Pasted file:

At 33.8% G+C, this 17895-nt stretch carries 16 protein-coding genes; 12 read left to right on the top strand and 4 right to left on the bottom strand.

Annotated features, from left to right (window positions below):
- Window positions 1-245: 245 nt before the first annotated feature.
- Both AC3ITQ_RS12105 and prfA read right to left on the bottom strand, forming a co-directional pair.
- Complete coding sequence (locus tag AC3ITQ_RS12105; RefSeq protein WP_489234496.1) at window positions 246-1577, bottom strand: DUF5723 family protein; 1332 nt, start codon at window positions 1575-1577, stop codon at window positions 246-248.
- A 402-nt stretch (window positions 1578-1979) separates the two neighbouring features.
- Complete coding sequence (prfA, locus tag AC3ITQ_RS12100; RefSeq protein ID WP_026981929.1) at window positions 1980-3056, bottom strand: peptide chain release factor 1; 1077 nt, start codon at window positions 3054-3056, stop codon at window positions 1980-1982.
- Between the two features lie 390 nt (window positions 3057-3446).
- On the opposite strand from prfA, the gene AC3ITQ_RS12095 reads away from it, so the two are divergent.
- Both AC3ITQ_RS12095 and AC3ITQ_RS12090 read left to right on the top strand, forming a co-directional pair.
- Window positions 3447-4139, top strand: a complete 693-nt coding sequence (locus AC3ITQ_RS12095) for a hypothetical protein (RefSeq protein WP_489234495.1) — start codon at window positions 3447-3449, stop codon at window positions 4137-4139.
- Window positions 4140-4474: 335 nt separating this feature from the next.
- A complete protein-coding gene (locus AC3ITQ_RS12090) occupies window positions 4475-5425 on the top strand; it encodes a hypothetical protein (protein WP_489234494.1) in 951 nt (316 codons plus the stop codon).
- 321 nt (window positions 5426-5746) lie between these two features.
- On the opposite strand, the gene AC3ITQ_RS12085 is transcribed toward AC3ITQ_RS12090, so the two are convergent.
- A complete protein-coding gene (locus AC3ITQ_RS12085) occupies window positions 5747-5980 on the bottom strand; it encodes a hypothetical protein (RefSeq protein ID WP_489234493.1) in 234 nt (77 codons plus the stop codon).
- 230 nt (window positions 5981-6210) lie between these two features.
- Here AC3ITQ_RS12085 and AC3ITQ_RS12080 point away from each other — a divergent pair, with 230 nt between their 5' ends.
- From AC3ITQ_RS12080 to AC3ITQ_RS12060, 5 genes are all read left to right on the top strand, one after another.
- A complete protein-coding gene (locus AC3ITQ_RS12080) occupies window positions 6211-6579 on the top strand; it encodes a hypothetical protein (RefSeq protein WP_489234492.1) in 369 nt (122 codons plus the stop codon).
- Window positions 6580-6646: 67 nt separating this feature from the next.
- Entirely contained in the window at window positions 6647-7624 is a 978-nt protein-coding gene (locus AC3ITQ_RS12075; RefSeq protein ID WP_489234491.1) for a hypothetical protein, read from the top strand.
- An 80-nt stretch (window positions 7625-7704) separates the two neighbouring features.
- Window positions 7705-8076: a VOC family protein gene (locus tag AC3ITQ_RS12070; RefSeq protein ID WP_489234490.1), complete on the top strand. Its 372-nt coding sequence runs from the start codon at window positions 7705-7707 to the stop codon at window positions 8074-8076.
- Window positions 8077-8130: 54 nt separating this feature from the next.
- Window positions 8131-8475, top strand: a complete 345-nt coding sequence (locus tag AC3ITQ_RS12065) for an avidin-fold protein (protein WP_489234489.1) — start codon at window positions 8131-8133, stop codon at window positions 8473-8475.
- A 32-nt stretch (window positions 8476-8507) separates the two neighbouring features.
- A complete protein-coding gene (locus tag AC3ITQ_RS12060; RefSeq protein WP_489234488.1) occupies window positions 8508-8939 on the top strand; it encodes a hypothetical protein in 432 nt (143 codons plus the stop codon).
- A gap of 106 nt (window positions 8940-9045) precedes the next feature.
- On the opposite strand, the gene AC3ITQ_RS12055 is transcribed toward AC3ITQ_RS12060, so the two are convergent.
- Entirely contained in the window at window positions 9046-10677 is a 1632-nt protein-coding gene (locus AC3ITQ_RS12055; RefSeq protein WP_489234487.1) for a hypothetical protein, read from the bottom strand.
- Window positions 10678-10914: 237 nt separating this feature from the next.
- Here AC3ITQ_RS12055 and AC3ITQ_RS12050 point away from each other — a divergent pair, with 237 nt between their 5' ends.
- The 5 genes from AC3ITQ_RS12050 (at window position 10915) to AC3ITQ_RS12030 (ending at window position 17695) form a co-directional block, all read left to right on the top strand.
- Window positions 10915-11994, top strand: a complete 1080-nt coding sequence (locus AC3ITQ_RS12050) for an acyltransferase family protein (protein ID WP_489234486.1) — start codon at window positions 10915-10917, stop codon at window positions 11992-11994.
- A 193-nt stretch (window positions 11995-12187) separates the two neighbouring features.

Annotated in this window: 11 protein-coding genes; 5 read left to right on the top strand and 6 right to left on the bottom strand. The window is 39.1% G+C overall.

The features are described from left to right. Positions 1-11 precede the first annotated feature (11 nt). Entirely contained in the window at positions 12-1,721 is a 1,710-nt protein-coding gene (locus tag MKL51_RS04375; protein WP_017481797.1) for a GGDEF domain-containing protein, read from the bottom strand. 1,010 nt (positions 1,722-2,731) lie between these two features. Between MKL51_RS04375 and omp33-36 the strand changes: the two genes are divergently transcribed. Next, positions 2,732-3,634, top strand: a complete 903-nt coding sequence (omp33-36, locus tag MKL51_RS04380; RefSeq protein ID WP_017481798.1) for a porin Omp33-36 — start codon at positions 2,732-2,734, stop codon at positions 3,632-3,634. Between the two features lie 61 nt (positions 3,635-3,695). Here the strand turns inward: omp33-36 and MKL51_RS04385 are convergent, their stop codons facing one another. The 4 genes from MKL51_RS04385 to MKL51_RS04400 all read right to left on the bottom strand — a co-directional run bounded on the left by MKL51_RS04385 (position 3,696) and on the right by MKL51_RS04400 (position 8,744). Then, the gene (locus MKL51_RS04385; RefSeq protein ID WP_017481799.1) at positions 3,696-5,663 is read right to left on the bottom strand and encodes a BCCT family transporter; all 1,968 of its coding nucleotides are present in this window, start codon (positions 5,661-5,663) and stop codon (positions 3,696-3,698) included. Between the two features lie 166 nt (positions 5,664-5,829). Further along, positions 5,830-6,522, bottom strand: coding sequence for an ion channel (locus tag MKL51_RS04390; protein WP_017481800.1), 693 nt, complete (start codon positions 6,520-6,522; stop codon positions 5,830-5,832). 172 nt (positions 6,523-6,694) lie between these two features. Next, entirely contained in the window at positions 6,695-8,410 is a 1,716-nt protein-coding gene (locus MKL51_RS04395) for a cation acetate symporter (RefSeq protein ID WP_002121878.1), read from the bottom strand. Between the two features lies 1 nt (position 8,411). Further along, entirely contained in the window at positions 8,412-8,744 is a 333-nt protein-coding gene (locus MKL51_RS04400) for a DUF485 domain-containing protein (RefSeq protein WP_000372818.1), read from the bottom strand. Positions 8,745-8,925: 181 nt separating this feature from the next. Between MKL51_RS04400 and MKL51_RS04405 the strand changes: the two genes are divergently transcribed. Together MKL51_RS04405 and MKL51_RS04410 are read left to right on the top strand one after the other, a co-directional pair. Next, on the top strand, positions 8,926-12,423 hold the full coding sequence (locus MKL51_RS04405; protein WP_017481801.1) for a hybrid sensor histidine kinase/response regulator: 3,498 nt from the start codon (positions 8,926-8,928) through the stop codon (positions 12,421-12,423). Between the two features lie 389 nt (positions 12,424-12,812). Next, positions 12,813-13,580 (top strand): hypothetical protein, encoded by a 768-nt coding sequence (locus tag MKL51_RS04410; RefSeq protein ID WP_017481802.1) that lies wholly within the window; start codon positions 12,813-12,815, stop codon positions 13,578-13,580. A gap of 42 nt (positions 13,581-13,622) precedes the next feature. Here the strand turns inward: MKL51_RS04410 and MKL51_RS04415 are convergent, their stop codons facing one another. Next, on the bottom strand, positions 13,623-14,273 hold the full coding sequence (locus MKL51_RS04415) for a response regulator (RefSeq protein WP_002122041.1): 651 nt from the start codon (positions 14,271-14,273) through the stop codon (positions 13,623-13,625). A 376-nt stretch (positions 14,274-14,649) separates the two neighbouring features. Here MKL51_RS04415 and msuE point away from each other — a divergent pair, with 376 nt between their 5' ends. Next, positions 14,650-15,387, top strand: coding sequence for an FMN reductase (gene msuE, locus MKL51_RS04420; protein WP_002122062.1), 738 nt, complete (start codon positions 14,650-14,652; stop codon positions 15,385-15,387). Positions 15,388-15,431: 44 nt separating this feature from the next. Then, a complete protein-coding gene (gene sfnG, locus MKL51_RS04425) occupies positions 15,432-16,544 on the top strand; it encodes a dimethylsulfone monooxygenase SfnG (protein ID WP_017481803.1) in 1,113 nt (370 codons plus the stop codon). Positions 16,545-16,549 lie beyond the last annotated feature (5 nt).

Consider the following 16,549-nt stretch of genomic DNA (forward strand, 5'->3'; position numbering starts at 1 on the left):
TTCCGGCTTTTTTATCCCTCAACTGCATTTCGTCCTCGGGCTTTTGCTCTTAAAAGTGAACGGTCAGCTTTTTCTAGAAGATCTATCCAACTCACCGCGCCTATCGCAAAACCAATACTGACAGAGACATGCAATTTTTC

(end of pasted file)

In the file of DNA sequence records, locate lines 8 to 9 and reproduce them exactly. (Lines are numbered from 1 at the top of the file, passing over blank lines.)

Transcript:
- Between the two features lie 390 nt (window positions 3057-3446).
- On the opposite strand from prfA, the gene AC3ITQ_RS12095 reads away from it, so the two are divergent.